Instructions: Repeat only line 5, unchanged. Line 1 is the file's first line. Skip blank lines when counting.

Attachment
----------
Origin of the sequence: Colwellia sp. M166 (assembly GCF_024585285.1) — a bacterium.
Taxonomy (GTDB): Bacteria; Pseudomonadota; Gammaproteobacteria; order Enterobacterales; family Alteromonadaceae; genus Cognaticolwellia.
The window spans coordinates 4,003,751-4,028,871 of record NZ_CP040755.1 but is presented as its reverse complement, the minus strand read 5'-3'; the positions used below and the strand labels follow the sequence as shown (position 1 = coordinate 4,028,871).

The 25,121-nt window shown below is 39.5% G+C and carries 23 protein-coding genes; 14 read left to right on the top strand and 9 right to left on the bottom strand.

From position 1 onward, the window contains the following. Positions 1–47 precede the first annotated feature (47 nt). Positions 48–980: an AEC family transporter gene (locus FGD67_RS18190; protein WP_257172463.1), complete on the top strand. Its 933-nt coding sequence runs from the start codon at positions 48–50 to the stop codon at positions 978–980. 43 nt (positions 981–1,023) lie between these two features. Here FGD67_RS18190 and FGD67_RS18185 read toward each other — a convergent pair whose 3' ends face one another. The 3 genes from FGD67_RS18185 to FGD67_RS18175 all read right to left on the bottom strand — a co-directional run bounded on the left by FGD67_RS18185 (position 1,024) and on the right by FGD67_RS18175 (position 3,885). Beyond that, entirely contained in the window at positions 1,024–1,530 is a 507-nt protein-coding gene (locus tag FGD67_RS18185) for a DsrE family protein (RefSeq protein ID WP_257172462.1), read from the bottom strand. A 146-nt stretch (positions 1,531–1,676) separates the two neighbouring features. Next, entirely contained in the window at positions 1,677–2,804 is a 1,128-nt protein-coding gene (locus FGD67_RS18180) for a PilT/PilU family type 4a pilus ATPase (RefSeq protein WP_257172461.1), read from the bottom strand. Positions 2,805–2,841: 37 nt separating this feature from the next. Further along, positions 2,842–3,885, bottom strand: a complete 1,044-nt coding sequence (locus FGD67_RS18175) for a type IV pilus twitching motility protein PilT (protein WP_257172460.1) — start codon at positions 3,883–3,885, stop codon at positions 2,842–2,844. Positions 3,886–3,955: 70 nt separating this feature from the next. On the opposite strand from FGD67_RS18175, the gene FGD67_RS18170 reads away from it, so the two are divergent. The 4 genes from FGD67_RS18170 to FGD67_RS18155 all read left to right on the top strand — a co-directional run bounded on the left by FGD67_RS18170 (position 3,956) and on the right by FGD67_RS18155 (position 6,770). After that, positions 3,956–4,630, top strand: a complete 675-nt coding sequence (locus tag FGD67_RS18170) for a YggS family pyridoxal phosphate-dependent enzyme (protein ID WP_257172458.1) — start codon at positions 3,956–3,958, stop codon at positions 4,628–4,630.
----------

From position 1 onward, the window contains the following. Positions 1–47 precede the first annotated feature (47 nt). Positions 48–980: an AEC family transporter gene (locus FGD67_RS18190; protein WP_257172463.1), complete on the top strand. Its 933-nt coding sequence runs from the start codon at positions 48–50 to the stop codon at positions 978–980. 43 nt (positions 981–1,023) lie between these two features. Here FGD67_RS18190 and FGD67_RS18185 read toward each other — a convergent pair whose 3' ends face one another. The 3 genes from FGD67_RS18185 to FGD67_RS18175 all read right to left on the bottom strand — a co-directional run bounded on the left by FGD67_RS18185 (position 1,024) and on the right by FGD67_RS18175 (position 3,885). Beyond that, entirely contained in the window at positions 1,024–1,530 is a 507-nt protein-coding gene (locus tag FGD67_RS18185) for a DsrE family protein (RefSeq protein ID WP_257172462.1), read from the bottom strand. A 146-nt stretch (positions 1,531–1,676) separates the two neighbouring features. Next, entirely contained in the window at positions 1,677–2,804 is a 1,128-nt protein-coding gene (locus FGD67_RS18180) for a PilT/PilU family type 4a pilus ATPase (RefSeq protein WP_257172461.1), read from the bottom strand. Positions 2,805–2,841: 37 nt separating this feature from the next. Further along, positions 2,842–3,885, bottom strand: a complete 1,044-nt coding sequence (locus FGD67_RS18175) for a type IV pilus twitching motility protein PilT (protein WP_257172460.1) — start codon at positions 3,883–3,885, stop codon at positions 2,842–2,844. Positions 3,886–3,955: 70 nt separating this feature from the next. On the opposite strand from FGD67_RS18175, the gene FGD67_RS18170 reads away from it, so the two are divergent. The 4 genes from FGD67_RS18170 to FGD67_RS18155 all read left to right on the top strand — a co-directional run bounded on the left by FGD67_RS18170 (position 3,956) and on the right by FGD67_RS18155 (position 6,770). After that, positions 3,956–4,630, top strand: a complete 675-nt coding sequence (locus tag FGD67_RS18170) for a YggS family pyridoxal phosphate-dependent enzyme (protein ID WP_257172458.1) — start codon at positions 3,956–3,958, stop codon at positions 4,628–4,630.